Opening the window

Weather is a major factor when planning offshore drilling campaigns. Asbjørn Stålesen of FMC Technologies says the company's Real Time Operating Limits system has allowed it to increase the time available for carrying out drilling work.

The biggest obstacle for operators drilling offshore in certain parts of the world is weather. Currents and waves can severely damage drilling equipment, and in order for an operator to fulfill a contract for an oil company, the operator must be able to anticipate inclement weather conditions and know when, and for how long, operations will be efficient and safe during any given season.

When designing or mobilizing equipment for use on a rig, an operating contract always specifies the worst possible combination of weather scenarios: for example, 3mHs (a measurement of wave height) waves and a one-year current represent the worst combination of wave height and direction. At their most conservative, operating limits in the North Sea require a two-week straight weather window within which wave heights do not exceed 3m. When this is not the case, the rig is down, but still has to be paid for.

Taking these conditions into account leaves operators with small drilling windows. In the North Sea, where 200 wells are susceptible to these conditions, drilling is limited to the summer months. Predicting actual weather rather than relying solely on worst-case scenarios could greatly extend operating windows.

One client, frustrated with the operational limits for the riser system in a project in the North Sea, posed this very problem to FMC Technologies, where to maximize efficiency, the contract only allowed operations from May to September. FMC determined the best solution was to replace assumed weather and current data used in formulating the contract, with real-time measured data to address this conservative approach.

Developing RTOL
FMC delivered its RTOL (real-time operating limits) system as the solution.

The effort began by performing extensive data collection from the North Sea project. Observations revealed waves rarely reached the height specified in the contract, and typically only occurred during the end of a storm or at the very outer edges of a weather system. In fact, the observations seemed to reveal that the North Sea is more ‘direct wind-driven' in its wave patterns and produces waves that are shorter than originally accounted in the project's operating limits. The ship's response to the shorter waves was much more favorable, given that shorter waves carry less energy and have less of an effect on equipment as they pass.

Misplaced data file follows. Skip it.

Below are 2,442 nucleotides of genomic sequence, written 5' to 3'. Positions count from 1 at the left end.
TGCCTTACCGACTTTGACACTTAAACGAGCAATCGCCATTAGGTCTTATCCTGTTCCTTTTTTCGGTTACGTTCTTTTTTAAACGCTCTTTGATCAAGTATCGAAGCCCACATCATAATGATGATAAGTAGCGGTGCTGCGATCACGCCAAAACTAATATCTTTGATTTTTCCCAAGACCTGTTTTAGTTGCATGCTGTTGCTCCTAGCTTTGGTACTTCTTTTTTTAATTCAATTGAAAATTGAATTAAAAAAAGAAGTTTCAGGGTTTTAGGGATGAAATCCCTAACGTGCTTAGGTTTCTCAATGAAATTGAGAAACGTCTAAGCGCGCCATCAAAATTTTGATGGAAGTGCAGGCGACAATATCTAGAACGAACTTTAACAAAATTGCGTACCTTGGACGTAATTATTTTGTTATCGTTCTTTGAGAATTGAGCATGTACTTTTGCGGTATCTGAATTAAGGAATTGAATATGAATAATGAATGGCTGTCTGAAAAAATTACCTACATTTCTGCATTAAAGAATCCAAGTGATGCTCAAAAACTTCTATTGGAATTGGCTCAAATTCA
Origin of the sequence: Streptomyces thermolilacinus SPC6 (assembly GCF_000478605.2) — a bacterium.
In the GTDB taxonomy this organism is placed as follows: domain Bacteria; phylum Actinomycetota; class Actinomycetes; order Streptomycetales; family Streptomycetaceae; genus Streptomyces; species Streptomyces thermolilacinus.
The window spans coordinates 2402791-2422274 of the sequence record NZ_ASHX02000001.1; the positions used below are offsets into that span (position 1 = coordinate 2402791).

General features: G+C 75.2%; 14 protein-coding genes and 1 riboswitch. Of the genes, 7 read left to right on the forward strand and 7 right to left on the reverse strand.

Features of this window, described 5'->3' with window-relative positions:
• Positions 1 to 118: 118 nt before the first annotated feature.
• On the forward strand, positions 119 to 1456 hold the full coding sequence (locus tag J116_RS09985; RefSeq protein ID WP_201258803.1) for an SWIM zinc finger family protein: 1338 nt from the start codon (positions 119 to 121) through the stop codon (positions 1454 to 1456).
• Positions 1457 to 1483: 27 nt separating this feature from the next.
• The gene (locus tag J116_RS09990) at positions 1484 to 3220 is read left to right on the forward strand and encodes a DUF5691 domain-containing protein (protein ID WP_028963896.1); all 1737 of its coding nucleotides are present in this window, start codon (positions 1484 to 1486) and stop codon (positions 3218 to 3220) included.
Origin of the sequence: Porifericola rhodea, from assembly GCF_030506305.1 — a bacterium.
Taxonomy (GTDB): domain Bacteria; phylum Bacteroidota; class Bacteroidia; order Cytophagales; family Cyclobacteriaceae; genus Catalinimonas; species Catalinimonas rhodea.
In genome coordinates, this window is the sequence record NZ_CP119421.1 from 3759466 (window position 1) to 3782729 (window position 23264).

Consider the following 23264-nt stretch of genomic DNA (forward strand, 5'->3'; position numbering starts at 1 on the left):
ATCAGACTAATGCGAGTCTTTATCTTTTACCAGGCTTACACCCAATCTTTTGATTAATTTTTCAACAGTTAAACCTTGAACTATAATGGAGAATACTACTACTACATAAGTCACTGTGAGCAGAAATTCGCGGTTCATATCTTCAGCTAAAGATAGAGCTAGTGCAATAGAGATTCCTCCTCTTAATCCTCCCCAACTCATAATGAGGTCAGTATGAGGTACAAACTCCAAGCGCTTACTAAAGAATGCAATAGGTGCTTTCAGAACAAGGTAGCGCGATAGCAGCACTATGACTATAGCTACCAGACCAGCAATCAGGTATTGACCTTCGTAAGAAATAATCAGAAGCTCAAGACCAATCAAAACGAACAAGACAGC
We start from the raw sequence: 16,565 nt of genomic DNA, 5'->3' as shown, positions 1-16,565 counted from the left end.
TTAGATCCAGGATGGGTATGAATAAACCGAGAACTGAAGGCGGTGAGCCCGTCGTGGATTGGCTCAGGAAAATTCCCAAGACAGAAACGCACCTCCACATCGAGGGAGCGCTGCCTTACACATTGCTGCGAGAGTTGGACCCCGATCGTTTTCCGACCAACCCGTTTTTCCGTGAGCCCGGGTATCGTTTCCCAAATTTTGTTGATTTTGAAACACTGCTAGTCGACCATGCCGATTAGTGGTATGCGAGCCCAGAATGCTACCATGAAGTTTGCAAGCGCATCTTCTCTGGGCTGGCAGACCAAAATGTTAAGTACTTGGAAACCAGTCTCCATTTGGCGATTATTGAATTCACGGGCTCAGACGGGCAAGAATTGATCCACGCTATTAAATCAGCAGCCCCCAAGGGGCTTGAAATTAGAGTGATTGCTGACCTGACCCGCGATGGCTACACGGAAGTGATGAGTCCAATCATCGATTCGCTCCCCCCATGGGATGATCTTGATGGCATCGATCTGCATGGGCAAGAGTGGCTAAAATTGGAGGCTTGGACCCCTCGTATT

The actual occurrence of the one-year current was also observed. By definition, the one-year current should only occur once per year, so FMC analyzed the data for the average current at the North Sea project for the remainder of the year and discovered the normal current is substantially lower than recorded in the contract. With multi-year measured data, FMC could state that at this particular North Sea project, the current would normally not pose a major issue.

The direction of the wind compared to the current was also analyzed to see if any assumptions could be removed, but the conclusion was reached that significant data did not exist.

With the new data, it was obvious that using a measured value when formulating operating contracts instead of an assumed, conservative value, would provide longer and more efficient operating windows.

A great amount of data was collected. The analysis was run nearly 5000 times to ensure every single possibility was taken into account. The results of the analysis were stored in a database, which was used to formulate the first version of RTOL.

The evolution of RTOL
FMC felt that taking control of the current was the first priority in widening the North Sea project's operating window, so the first version of RTOL in October 2008 focused exclusively on current conditions. It included a database with the simulations as well as search capabilities for retrieval of data. The software was run on a laptop hardwired into a computer running the current measurements via an RS232 cable. This meant the physical location of the laptop was limited to the same room as the current-acquiring computer on the rig, and onshore personnel had no access to the system.